The Fusion isn't as dynamically impressive as it once was, but it's still a likable car that puts up some solid numbers in braking and handling. Not many cars in this segment are focused on driving enjoyment, but the Fusion remains entertaining despite lackluster acceleration.


The optional 1.5-liter turbo four-cylinder engine gets the Fusion moving at a decent clip, but it's far from quick. In Edmunds performance testing, the 1.5L Fusion went from zero to 60 mph in 8.9 seconds, which is slower than average for the segment.


The brakes on the Fusion inspire confidence, they're easy to modulate in traffic, and performance at the track was very consistent. In a simulated-panic stop from 60 mph, the Fusion (on all-season tires) needed only 116 feet, which is very good for the class.


The Fusion's steering is nicely weighted, and it returns to center willingly. Though low-speed parking is a breeze, there's almost no feeling of connection to the road through the steering during spirited driving.


Despite the steering's lack of driver-to-road connection, the Fusion handles and maneuvers quite well. The chassis feels solid, the suspension minimizes body roll, and it isn't upset if it encounters a bump midcorner, so curvy mountain roads pose little drama.


The Fusion comes up short in some performance areas, but overall it's an enjoyable car to drive. In the city it's easy to maneuver, and it has excellent brake responsiveness. The standard six-speed automatic transmission shifts smoothly but leisurely.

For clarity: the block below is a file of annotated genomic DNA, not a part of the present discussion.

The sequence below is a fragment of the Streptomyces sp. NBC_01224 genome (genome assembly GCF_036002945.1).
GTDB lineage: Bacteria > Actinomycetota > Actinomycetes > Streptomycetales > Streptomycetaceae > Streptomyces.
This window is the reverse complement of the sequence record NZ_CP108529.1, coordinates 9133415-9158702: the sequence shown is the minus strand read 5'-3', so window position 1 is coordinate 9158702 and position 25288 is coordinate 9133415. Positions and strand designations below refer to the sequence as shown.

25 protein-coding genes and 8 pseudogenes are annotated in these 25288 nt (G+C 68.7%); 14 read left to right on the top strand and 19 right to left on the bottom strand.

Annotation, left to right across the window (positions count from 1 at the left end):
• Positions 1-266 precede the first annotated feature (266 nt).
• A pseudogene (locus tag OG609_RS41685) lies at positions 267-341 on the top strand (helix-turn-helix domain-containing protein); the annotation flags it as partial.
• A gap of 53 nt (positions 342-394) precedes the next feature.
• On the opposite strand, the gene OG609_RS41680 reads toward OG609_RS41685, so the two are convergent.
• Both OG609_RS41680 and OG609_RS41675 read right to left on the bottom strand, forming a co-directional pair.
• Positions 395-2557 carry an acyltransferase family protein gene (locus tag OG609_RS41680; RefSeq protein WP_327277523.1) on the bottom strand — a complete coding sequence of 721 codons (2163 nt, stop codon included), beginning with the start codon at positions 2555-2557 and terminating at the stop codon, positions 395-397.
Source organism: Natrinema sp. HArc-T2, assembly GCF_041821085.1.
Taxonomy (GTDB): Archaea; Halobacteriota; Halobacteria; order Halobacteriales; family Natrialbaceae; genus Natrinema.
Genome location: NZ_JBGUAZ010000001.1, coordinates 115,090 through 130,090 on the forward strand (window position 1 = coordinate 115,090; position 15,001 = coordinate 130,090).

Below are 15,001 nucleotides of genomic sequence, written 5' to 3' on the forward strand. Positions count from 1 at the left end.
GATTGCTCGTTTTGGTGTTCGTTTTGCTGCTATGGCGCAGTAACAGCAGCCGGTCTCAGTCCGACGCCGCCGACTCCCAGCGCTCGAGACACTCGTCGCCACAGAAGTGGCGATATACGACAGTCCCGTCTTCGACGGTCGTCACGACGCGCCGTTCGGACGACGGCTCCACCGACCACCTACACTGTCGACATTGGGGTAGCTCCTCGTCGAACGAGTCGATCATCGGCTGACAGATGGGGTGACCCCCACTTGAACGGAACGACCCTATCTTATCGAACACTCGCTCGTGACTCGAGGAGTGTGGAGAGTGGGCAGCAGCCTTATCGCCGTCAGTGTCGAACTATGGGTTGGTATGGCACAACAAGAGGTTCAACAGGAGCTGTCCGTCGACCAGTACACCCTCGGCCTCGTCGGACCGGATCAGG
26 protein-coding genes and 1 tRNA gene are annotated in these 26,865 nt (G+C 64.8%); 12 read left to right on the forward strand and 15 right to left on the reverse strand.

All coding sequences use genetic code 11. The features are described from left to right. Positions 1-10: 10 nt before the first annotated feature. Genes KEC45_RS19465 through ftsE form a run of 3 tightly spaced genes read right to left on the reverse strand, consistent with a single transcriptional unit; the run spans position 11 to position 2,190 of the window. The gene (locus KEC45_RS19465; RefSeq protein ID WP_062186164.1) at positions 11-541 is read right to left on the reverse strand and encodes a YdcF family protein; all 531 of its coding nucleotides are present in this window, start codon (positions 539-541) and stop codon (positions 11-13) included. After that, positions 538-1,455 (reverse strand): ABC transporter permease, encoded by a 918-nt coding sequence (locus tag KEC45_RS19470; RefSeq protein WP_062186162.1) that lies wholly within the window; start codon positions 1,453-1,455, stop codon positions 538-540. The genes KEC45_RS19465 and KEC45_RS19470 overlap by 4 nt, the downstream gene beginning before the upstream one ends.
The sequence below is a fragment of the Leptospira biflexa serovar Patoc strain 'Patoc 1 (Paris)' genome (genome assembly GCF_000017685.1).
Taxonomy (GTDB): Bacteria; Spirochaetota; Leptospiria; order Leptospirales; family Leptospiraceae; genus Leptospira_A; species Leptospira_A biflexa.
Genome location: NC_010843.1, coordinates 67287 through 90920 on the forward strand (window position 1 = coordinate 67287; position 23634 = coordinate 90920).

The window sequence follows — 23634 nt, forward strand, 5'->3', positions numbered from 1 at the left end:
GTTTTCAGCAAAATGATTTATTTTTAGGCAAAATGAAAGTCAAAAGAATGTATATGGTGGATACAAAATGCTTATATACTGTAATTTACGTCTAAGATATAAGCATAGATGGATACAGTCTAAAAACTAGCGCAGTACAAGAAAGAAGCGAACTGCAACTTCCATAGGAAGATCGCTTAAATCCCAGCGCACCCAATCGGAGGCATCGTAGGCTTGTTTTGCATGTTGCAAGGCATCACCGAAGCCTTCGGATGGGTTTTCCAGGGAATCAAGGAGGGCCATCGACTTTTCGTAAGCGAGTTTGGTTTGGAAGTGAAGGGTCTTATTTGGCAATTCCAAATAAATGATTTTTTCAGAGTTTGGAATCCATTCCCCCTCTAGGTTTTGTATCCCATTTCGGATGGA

Though the Fusion has some minor issues with comfort, they're relatively easy to forgive. The ride is generally smooth on the highway, road noise is kept to a minimum, and the front seats are a particularly nice place to sit, even for hours at a time.

Seat comfort8.0

The standard cloth seats are nicely padded and offer a great balance of support and comfort that lasts for hours. But we found it harder to be comfortable in the optional leather seats, which feel taut and stiffer. Nice adjustable front headrests; outboard rear seats are set at a pleasant angle.

Ride comfort8.0

The Fusion feels planted in most scenarios, and it isn't upset by most small imperfections in the road. Out on the highway, the ride can feel a bit floaty without passengers or cargo, but it's not bouncy or uncontrolled.

Noise & vibration8.0

The 1.5-liter engine rumbles a little under full acceleration, but otherwise the cabin is relatively quiet, especially on the highway. A minor amount of wind and road noise makes its way into the cabin.

Climate control7.5

Automatic climate control isn't standard, but it did come on our midlevel SE test car. The system performed adequately in hot weather, but the climate control buttons are small and laid out in a somewhat unconventional way. It takes some time to learn the system.


Almost everyone should find the Fusion's interior pleasant and accommodating. It's easy to get in and out of, the driving position is nicely adjustable, and the cabin offers a good amount of space. Tall passengers might take issue with the sloping rear roofline when getting into the backseat.

Ease of use7.5

The cabin features a rotary transmission shifter that takes some getting used to. But most cabin controls are nicely grouped and easy to operate at a glance, though a few of the buttons are on the small side. Steering wheel buttons make it easy to sort through the comprehensive dashboard screen.

Getting in/getting out8.0

Most occupants will find it easy to climb in and out of the Fusion thanks to wide-opening doors, generous door openings and seats that are set at an inviting height. The only exception is the sloping rear roofline, which might prompt those over 6 feet tall to duck as they slide into the backseat.